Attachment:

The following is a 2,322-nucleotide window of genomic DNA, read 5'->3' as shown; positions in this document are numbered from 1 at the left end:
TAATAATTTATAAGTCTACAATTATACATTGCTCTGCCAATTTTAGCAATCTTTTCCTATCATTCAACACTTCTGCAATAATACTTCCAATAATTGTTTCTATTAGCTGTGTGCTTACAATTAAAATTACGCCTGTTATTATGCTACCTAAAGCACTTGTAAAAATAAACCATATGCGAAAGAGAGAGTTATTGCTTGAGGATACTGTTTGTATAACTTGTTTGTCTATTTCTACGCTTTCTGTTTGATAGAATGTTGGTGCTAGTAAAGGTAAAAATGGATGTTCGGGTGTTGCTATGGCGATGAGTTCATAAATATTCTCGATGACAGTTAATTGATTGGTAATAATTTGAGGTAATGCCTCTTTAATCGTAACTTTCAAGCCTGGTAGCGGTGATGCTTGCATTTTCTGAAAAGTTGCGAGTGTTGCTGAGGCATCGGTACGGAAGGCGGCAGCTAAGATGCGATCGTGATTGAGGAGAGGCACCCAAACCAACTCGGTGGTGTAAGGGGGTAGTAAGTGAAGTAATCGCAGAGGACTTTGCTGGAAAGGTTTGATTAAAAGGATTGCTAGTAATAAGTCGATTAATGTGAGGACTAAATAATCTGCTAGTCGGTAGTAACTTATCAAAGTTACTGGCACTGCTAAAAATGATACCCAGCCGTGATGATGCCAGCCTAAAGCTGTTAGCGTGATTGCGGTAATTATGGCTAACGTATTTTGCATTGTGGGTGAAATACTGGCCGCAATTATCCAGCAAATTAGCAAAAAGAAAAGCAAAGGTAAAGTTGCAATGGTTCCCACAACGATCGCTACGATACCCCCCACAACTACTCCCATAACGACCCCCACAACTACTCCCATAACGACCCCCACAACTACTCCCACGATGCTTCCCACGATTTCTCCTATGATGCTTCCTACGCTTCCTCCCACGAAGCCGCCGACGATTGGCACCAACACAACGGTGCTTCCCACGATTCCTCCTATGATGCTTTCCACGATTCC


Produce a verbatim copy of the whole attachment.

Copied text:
The following is a 2,322-nucleotide window of genomic DNA, read 5'->3' as shown; positions in this document are numbered from 1 at the left end:
TAATAATTTATAAGTCTACAATTATACATTGCTCTGCCAATTTTAGCAATCTTTTCCTATCATTCAACACTTCTGCAATAATACTTCCAATAATTGTTTCTATTAGCTGTGTGCTTACAATTAAAATTACGCCTGTTATTATGCTACCTAAAGCACTTGTAAAAATAAACCATATGCGAAAGAGAGAGTTATTGCTTGAGGATACTGTTTGTATAACTTGTTTGTCTATTTCTACGCTTTCTGTTTGATAGAATGTTGGTGCTAGTAAAGGTAAAAATGGATGTTCGGGTGTTGCTATGGCGATGAGTTCATAAATATTCTCGATGACAGTTAATTGATTGGTAATAATTTGAGGTAATGCCTCTTTAATCGTAACTTTCAAGCCTGGTAGCGGTGATGCTTGCATTTTCTGAAAAGTTGCGAGTGTTGCTGAGGCATCGGTACGGAAGGCGGCAGCTAAGATGCGATCGTGATTGAGGAGAGGCACCCAAACCAACTCGGTGGTGTAAGGGGGTAGTAAGTGAAGTAATCGCAGAGGACTTTGCTGGAAAGGTTTGATTAAAAGGATTGCTAGTAATAAGTCGATTAATGTGAGGACTAAATAATCTGCTAGTCGGTAGTAACTTATCAAAGTTACTGGCACTGCTAAAAATGATACCCAGCCGTGATGATGCCAGCCTAAAGCTGTTAGCGTGATTGCGGTAATTATGGCTAACGTATTTTGCATTGTGGGTGAAATACTGGCCGCAATTATCCAGCAAATTAGCAAAAAGAAAAGCAAAGGTAAAGTTGCAATGGTTCCCACAACGATCGCTACGATACCCCCCACAACTACTCCCATAACGACCCCCACAACTACTCCCATAACGACCCCCACAACTACTCCCACGATGCTTCCCACGATTTCTCCTATGATGCTTCCTACGCTTCCTCCCACGAAGCCGCCGACGATTGGCACCAACACAACGGTGCTTCCCACGATTCCTCCTATGATGCTTTCCACGATTCC